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Saint Nicholas the Wonderworker

Introduction to Orthodox Christianity

Introduction to Orthodox Christianity


with Orthodoxy links


The origin of the Orthodox Church

Orthodox Christianity is a living continuation of the early church found in the pages of the New Testament of the Holy Bible. As Jesus' early followers -- the Apostles -- spread throughout the world, preaching the gospel of Christ and baptizing believers, they planted churches and ordained bishops (overseers) and priests (elders) for them, as recorded in the New Testament. The Orthodox Church today is a direct descendant of those early churches.

The head of the Orthodox Church is Jesus Christ

Orthodoxy acknowledges only Jesus Christ as the head of the Church. The patriarchs or archbishops of the various autocephalous ("self-headed") churches -- such as the Russian Orthodox Church, the Romanian Orthodox Church, or the Church of Greece -- are of equal authority among themselves, and are individually the highest spiritual authority in their jurisdictions. The "Ecumenical Patriarch" of Constantinople, the "first among equals" of Orthodox bishops, carries this title as one of honor, derived from the time when Constantinople was one of two capitals of the Roman Empire and Christianity was the dominant religion. The title does not designate superior spiritual authority. Patriarchs, archbishops, metropolitans and bishops do have varying administrative duties, but "a bishop is a bishop" - spiritual authority is the same among them all. One's administrative superior often provides spiritual guidance, though.

Greek Orthodox vs. Russian Orthodox, etc.

Orthodox Churches around the world comprise the One Holy Orthodox Catholic and Apostolic Church. The language used by a parish or the parishes under a particular bishop do not split the Church into pieces. It is one church.

In the United States, the ethnic character of many congregations reflects the fact that the churches were started primarily by immigrants who brought their precious Orthodox faith with them, rather than by missionaries (except Alaska, which was missionized by the Russian Orthodox during the period of Russian ownership, and has a large indigenous Orthodox population). These early congregations often hired a priest from the homeland and prayed in their native tonguse, rather than in the local language. Little by little, individual churches employ more of the language of their adopted country. Some churches already hold their services entirely in English, notably some parishes of both the Orthodox Church in America and the American parishes of the Antiochian Orthodox Christian Archdiocese of North America. The parishes of the Greek Orthodox Archdiocese of America, of which this author is a part, uses varying amounts of English corresponding to the needs of the parish, generally as determined by the metropolitan bishop.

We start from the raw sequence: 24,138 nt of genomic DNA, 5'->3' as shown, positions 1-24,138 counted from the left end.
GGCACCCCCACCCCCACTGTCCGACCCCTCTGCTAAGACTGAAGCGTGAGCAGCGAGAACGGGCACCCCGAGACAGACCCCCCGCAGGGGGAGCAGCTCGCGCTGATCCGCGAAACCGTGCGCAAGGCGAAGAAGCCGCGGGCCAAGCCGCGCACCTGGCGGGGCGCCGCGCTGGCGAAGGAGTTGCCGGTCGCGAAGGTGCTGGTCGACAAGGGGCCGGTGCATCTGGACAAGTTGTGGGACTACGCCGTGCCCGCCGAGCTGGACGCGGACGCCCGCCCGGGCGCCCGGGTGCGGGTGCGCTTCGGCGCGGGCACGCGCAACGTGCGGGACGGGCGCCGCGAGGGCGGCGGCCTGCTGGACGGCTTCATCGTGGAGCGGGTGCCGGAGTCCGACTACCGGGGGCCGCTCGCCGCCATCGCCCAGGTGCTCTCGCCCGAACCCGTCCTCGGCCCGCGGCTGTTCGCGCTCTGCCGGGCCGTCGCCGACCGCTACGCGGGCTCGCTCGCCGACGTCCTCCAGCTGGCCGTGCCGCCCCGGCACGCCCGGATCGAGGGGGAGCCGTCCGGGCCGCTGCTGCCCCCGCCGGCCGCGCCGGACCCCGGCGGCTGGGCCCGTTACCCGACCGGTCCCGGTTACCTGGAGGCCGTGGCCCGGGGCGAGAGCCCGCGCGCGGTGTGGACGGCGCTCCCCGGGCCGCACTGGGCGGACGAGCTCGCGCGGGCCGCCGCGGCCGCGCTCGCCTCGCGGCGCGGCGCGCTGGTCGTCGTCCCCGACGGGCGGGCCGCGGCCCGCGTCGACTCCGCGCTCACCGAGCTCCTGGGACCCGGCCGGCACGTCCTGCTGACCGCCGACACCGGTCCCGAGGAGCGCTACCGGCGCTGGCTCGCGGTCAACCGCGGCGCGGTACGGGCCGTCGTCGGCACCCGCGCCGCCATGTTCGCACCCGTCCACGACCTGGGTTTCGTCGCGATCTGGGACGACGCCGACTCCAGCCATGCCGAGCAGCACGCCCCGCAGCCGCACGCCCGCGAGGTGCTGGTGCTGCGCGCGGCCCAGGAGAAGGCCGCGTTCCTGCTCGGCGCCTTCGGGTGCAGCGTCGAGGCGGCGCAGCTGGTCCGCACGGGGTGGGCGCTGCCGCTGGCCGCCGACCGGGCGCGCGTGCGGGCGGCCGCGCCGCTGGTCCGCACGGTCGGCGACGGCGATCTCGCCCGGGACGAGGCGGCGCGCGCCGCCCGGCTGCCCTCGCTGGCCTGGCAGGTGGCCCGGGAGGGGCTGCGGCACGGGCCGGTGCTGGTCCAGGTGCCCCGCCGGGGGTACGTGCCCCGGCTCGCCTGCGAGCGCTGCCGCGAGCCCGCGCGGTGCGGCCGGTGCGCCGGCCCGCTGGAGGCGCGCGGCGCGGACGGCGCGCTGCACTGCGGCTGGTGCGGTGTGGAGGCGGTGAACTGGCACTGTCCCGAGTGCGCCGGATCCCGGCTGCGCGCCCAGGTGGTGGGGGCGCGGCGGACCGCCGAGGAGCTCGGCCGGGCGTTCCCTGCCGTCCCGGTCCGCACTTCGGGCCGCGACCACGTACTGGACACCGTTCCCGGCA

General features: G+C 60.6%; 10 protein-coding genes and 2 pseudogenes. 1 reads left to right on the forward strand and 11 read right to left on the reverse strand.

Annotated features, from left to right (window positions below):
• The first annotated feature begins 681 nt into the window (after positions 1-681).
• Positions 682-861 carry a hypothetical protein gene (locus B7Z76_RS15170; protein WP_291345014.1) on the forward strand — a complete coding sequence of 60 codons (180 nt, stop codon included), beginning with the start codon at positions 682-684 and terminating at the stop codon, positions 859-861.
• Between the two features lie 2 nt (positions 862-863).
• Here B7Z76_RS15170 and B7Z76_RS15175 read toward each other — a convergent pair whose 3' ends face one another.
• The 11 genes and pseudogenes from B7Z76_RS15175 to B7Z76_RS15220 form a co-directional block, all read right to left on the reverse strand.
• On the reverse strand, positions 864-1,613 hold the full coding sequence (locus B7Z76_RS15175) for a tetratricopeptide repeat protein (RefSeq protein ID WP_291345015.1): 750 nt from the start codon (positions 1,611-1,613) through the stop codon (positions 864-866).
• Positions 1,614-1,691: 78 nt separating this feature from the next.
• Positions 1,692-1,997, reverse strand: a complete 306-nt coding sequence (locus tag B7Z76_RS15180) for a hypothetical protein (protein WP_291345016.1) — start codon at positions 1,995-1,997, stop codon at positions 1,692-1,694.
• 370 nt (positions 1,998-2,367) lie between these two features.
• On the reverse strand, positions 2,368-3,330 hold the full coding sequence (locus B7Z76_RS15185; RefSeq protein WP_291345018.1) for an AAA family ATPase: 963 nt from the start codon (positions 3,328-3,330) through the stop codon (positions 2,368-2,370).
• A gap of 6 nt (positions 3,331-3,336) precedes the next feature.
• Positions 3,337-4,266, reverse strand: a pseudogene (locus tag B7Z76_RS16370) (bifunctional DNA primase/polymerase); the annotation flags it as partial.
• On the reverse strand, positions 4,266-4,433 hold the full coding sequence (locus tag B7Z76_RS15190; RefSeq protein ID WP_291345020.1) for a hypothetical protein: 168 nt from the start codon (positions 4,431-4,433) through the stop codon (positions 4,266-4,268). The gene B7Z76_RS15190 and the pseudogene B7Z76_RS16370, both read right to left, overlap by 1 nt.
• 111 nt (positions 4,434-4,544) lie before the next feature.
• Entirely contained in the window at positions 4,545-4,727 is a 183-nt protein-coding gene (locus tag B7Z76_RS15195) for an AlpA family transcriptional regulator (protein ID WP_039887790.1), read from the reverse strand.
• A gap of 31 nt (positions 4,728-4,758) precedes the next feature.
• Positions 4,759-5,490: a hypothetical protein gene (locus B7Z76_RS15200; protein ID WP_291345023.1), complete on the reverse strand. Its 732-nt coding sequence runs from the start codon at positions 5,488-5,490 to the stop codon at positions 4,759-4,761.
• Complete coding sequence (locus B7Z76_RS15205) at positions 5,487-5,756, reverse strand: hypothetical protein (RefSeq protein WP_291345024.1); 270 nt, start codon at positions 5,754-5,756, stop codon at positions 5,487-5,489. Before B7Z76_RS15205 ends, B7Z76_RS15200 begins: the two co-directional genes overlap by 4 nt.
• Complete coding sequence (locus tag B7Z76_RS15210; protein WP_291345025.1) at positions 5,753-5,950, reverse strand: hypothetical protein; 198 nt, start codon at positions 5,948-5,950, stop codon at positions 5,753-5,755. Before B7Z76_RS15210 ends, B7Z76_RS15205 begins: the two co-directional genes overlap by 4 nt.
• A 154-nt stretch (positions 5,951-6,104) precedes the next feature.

In the meantime, most churches have side-by-side translations of the services available, so all can participate in the worship. One does not have to be Russian or Greek to attend an Orthodox Church! All are welcome to come and become a part of Christ's Church -- to "taste and see that the Lord is good." Despite the ethnic character of some Orthodox parishes, they are in doctrinal agreement and (mostly) in full communion with one another.

Orthodox Christian beliefs

The Orthodox Christian's statement of faith is the Nicene Creed, adopted by the early church to clarify the deposit of faith, in response to continued attacks of heresy upon the church. The Creed pays particular attention to the Holy Trinity and the person of the Lord Jesus Christ.

In a very tiny nutshell, Orthodox beliefs summarized from the Creed are:

  • There is one God:
    • God the Father created the universe.
    • The Lord Jesus Christ is begotten of the Father
      • is God the Son, not a creation
      • was the agent of the Father's creative work